Polygamist sect ordered to forfeit West Texas ranch to state

The Associated Press/January 9, 2014

San Angelo -- The West Texas judge who presided over the criminal cases involving a polygamist sect has ordered the group to forfeit its West Texas ranch to the state.

State District Judge Barbara Walther’s order came Monday in Eldorado after no one representing the owner of Yearning for Zion Ranch appeared for a hearing, which was a civil, not criminal, matter.

The San Angelo Standard-Times reported that Walther authorized the Schleicher County Sheriff’s Department to enter the YFZ ranch and inventory the property.

The Fundamentalist Church of Jesus Christ of Latter Day Saints owned the ranch under the name United Order of Texas. The Texas attorney general’s office filed to seize the ranch in 2012, citing sexual assaults of children committed there and accusing sect leaders of financing the purchase of the remote property through illegal money laundering.

The state prosecuted 12 men in the sect, including leader Warren Jeffs.

Attorney General Greg Abbott’s office has not charged any members of the sect with any financial crimes.

The sect bought the secluded property in Schleicher County for about $1.1 million in 2003, according to the 2012 filing by Abbott’s office. The current value of the ranch was not reported Monday.

Online records of the Schleicher County Appraisal District indicate a dozen pieces of property at the ranch’s address with the owner United Order of Texas totaling 1,691 acres. Combined, the appraised value of the properties in 2012 was $33.4 million.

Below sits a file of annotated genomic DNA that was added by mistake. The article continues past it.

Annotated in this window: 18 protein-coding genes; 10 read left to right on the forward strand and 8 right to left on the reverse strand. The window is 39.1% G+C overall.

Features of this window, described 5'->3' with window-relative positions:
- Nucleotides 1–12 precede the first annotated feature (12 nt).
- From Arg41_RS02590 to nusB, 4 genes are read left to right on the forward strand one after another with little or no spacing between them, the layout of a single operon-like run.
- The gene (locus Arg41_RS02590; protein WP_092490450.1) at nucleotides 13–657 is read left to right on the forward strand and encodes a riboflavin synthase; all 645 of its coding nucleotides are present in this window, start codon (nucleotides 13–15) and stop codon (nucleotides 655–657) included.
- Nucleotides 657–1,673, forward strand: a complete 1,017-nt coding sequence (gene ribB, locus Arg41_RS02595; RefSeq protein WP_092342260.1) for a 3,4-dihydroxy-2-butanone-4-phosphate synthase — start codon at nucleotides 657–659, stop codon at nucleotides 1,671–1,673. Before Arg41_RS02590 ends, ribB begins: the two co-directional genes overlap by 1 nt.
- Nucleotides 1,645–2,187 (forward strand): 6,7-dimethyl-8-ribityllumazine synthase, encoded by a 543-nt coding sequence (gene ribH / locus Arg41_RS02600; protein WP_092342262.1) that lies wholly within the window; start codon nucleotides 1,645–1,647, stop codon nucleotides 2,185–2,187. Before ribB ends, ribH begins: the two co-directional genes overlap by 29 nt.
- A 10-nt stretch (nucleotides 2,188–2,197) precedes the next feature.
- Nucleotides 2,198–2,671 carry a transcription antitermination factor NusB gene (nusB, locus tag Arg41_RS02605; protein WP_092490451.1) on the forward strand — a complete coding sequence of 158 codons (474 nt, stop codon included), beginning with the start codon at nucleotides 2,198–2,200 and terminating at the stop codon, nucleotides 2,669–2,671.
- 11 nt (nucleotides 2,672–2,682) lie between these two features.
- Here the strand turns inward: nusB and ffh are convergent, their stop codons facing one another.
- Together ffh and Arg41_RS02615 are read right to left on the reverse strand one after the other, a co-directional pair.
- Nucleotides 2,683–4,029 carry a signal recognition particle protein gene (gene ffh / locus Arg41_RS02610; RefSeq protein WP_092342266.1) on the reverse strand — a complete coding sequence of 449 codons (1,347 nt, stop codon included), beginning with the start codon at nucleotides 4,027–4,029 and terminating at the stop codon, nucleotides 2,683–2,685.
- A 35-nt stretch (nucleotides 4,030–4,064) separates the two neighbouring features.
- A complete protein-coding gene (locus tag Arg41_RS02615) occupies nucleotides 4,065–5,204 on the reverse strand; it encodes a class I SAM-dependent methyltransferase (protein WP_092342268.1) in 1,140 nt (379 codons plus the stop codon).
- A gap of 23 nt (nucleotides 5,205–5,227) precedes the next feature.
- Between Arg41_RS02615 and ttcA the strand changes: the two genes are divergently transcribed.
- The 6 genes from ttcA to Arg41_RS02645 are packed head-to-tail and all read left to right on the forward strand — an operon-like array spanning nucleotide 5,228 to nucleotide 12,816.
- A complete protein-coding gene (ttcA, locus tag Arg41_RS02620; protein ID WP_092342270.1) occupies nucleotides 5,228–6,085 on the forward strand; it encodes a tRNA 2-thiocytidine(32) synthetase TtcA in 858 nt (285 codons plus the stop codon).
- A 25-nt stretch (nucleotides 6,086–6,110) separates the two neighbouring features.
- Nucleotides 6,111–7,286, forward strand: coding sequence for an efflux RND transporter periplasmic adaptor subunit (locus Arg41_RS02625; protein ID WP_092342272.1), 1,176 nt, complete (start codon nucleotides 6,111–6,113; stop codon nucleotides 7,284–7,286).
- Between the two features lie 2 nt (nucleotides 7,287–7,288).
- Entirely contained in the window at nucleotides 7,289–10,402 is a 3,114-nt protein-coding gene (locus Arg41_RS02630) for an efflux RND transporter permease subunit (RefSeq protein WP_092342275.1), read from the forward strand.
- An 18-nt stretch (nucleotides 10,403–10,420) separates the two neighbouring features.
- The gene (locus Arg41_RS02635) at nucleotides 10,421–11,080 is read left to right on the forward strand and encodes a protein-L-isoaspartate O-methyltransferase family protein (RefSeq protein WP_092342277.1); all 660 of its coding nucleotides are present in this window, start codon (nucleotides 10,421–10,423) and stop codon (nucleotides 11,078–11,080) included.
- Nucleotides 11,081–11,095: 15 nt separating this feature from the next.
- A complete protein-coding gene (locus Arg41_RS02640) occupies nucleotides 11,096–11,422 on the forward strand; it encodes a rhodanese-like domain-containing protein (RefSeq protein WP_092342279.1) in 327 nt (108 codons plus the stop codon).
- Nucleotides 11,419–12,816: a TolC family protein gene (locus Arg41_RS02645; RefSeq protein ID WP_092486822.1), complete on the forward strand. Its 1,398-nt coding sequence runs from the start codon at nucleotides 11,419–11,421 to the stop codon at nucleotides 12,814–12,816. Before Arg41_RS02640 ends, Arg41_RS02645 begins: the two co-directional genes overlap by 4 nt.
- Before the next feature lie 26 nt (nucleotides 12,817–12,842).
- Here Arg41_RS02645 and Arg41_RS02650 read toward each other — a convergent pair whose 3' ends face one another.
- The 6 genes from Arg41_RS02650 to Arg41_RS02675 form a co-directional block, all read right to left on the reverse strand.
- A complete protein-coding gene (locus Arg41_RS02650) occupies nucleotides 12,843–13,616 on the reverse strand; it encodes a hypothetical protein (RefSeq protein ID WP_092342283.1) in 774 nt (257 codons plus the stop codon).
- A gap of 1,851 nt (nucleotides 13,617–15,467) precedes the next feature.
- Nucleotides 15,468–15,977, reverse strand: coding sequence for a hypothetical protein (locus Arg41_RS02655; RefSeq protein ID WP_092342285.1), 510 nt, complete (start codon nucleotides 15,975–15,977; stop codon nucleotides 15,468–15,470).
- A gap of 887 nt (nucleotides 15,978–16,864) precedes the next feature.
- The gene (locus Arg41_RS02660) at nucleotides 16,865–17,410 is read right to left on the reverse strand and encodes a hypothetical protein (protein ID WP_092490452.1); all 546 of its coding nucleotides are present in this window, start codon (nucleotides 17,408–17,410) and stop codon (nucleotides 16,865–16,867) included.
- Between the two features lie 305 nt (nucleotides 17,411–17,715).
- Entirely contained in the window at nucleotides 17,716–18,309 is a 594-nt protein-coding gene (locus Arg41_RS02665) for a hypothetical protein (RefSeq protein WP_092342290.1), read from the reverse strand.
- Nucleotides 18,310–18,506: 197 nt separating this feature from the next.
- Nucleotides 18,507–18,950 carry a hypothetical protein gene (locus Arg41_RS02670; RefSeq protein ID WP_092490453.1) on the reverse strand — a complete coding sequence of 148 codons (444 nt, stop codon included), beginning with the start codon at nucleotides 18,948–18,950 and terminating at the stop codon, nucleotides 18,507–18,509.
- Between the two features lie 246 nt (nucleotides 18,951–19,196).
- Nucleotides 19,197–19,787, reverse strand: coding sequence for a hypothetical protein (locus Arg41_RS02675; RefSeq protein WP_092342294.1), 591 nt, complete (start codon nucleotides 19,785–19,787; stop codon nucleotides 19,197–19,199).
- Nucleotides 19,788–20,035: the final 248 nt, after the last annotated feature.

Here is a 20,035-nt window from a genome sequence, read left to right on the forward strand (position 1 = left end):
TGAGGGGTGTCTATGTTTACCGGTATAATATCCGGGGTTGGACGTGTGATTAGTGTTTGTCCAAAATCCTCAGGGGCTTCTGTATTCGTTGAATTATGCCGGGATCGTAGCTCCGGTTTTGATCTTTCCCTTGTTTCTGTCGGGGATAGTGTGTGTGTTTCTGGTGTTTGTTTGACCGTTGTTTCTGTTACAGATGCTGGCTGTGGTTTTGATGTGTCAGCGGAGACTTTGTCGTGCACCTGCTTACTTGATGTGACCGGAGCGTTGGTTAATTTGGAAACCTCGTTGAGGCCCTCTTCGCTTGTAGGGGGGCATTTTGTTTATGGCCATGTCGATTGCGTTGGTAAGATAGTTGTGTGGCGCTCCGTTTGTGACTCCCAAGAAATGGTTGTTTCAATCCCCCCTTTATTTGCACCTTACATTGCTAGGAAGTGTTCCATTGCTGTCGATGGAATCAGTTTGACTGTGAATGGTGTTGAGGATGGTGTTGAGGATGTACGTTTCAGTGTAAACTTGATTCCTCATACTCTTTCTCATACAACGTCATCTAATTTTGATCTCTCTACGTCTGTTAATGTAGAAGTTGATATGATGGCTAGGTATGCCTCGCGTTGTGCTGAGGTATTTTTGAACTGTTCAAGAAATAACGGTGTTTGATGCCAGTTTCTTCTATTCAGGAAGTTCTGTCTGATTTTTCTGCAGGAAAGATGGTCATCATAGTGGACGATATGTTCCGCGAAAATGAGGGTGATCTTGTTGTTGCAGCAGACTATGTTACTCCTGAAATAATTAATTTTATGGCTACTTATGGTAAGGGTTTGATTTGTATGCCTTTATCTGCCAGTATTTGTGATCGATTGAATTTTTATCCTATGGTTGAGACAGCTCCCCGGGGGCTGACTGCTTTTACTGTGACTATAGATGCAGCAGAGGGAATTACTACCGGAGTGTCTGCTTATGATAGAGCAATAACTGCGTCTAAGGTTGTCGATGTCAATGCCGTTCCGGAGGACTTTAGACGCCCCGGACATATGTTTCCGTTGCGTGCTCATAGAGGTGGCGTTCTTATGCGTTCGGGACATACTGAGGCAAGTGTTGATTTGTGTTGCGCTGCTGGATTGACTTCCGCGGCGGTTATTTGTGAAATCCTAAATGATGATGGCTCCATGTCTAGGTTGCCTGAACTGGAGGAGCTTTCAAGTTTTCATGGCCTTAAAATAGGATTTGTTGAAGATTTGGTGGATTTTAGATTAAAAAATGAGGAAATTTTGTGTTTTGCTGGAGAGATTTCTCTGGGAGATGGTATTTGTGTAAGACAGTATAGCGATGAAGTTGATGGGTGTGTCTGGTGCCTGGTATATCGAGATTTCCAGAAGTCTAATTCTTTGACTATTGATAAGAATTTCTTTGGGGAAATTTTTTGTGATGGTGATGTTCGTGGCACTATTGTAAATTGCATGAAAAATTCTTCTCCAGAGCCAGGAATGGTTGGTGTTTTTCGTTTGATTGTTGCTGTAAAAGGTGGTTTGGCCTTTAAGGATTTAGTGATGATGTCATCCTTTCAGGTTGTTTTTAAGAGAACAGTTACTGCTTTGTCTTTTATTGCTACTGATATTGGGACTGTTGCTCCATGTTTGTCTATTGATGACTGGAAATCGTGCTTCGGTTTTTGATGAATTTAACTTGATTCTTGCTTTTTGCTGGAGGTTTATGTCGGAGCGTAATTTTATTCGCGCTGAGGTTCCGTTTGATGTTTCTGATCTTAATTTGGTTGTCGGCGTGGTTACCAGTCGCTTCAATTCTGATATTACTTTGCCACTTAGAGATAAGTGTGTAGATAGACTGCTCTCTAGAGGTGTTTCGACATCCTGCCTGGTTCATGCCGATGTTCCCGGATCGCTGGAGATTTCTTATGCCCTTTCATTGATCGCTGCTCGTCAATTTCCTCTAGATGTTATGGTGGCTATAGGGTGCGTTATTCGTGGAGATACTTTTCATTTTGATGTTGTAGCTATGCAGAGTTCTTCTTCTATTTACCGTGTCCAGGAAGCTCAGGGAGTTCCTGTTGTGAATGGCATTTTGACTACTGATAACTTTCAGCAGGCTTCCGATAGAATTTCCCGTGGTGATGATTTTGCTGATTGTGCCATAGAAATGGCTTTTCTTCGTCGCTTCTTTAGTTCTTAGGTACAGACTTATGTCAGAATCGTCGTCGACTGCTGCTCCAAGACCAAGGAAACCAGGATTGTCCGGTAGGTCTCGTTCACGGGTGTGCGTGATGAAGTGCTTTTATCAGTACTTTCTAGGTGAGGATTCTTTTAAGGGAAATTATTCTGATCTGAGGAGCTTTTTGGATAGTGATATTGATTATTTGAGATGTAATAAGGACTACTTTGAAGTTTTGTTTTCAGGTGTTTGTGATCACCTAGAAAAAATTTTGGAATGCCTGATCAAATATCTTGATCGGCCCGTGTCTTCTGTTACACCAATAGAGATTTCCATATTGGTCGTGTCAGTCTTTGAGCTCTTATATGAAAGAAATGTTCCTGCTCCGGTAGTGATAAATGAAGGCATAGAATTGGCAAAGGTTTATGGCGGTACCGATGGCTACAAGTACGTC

Starting with a raid on the ranch in April 2008 during which child welfare authorities took 439 children into custody, the state spent more than $4.5 million pursuing cases against Jeffs and 11 followers.

Jeffs was convicted of sexually assaulting two girls, ages 12 and 15, whom he described as “spiritual wives.” At trial, prosecutors presented DNA evidence to show he fathered a child with one girl when she was 15.

Jeffs is serving a life sentence in a prison in Palestine. He has continued to try to lead his 10,000 followers from behind bars.

It’s not known how many people still live in the compound about 200 miles west of San Antonio, but the seizure warrant does not require them to leave.

The sect is a radical offshoot of mainstream Mormonism. Its members believe polygamy brings exaltation in heaven.

This includes material from Star-Telegram archives.

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